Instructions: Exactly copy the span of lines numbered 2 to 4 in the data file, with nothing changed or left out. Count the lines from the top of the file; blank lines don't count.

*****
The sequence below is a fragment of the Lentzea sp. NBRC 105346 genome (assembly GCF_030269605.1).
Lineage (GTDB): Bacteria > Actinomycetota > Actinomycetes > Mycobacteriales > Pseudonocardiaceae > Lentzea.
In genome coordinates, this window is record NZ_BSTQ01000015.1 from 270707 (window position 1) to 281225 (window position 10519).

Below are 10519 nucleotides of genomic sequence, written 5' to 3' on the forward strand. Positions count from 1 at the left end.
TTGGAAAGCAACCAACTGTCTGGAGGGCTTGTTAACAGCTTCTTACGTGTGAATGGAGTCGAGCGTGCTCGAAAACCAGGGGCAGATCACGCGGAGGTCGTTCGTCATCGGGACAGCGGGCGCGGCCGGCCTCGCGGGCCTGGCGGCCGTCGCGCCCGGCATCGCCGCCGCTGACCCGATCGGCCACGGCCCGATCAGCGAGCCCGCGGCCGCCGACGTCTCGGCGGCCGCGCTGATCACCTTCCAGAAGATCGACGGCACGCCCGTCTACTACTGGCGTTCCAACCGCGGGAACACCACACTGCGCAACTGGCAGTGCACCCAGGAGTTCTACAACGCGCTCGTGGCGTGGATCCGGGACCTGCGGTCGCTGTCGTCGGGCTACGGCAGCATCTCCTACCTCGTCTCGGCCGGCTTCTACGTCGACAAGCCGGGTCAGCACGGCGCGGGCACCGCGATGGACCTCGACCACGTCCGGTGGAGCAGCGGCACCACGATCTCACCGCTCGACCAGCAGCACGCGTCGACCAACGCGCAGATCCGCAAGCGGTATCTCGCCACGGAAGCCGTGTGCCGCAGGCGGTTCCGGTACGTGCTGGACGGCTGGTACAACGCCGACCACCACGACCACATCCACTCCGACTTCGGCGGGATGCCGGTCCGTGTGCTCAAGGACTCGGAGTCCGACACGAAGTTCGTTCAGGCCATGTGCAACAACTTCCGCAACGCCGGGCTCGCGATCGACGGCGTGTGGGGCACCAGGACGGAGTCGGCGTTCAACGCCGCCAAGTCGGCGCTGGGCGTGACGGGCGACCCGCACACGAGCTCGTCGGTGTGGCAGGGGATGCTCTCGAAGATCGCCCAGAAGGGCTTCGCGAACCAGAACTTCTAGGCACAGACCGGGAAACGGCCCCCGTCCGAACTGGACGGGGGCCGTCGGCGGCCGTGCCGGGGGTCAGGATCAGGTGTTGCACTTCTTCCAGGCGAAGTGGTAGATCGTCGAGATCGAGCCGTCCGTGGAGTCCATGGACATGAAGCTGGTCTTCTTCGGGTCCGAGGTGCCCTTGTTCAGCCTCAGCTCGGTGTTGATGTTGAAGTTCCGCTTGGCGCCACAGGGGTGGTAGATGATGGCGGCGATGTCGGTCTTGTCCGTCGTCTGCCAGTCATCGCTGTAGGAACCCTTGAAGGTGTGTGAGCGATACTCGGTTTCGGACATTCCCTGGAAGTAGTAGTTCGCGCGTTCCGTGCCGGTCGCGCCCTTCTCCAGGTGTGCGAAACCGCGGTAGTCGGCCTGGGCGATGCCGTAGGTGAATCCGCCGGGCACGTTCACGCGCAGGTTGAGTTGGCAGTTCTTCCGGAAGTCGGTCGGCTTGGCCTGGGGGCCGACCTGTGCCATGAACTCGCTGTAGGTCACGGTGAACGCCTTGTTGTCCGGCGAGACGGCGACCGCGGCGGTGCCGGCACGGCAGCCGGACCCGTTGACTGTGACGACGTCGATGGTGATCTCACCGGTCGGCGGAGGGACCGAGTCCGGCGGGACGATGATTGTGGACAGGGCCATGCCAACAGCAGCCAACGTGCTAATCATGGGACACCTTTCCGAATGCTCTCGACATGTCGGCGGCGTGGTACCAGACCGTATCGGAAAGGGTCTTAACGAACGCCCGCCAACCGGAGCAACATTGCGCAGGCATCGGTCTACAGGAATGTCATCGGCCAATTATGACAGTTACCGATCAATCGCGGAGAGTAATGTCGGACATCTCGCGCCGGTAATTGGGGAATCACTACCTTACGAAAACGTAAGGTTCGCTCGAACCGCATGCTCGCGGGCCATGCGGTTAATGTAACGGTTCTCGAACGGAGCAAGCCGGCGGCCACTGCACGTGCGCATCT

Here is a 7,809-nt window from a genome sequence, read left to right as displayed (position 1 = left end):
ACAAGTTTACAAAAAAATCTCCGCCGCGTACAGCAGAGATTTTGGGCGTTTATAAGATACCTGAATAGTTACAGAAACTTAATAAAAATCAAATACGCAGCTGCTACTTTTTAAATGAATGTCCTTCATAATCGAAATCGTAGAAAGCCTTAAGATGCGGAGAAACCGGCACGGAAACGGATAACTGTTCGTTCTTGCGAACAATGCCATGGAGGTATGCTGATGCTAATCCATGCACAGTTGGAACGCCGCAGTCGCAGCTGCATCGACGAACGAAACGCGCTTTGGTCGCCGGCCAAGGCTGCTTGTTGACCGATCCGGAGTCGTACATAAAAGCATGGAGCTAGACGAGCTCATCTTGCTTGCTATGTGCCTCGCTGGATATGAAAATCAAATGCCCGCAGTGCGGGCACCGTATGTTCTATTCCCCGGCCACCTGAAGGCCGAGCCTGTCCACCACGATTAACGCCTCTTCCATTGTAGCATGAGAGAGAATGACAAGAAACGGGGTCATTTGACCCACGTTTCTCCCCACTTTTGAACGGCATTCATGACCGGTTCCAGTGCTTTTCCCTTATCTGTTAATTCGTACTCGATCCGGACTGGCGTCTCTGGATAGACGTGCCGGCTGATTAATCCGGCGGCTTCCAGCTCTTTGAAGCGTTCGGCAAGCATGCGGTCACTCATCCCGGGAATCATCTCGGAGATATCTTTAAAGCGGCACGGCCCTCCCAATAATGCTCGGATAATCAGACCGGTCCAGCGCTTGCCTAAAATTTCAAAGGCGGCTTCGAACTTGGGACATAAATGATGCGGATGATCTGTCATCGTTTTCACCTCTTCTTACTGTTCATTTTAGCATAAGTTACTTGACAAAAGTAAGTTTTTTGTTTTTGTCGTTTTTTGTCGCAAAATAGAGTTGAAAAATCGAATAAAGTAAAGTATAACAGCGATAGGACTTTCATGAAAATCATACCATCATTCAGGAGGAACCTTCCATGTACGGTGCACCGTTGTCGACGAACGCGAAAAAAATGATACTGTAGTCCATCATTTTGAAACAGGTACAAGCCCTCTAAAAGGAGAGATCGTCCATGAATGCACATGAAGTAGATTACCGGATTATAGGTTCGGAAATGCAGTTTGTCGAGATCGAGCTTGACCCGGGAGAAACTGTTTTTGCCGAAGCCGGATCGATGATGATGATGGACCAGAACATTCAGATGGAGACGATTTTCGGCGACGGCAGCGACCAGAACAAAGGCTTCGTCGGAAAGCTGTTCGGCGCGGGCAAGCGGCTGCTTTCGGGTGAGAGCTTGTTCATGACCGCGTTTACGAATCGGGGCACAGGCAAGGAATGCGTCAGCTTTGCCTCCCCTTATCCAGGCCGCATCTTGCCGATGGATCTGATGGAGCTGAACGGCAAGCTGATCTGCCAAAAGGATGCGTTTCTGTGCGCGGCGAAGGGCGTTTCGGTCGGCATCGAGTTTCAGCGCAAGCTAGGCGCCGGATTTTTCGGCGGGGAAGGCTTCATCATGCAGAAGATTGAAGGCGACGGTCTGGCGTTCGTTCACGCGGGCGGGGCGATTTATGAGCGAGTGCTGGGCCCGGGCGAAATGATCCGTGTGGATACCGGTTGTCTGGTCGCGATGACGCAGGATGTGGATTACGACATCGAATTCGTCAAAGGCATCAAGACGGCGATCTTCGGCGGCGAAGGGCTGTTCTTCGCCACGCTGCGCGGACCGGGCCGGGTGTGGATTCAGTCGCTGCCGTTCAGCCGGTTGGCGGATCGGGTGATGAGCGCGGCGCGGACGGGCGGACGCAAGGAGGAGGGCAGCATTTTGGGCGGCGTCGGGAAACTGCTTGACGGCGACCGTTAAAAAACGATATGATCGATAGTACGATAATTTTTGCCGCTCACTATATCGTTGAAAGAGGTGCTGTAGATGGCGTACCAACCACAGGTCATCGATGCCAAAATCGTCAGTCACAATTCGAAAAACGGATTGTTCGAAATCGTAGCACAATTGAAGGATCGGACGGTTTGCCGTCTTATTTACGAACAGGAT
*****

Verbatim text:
Lineage (GTDB): Bacteria > Actinomycetota > Actinomycetes > Mycobacteriales > Pseudonocardiaceae > Lentzea.
In genome coordinates, this window is record NZ_BSTQ01000015.1 from 270707 (window position 1) to 281225 (window position 10519).

Below are 10519 nucleotides of genomic sequence, written 5' to 3' on the forward strand. Positions count from 1 at the left end.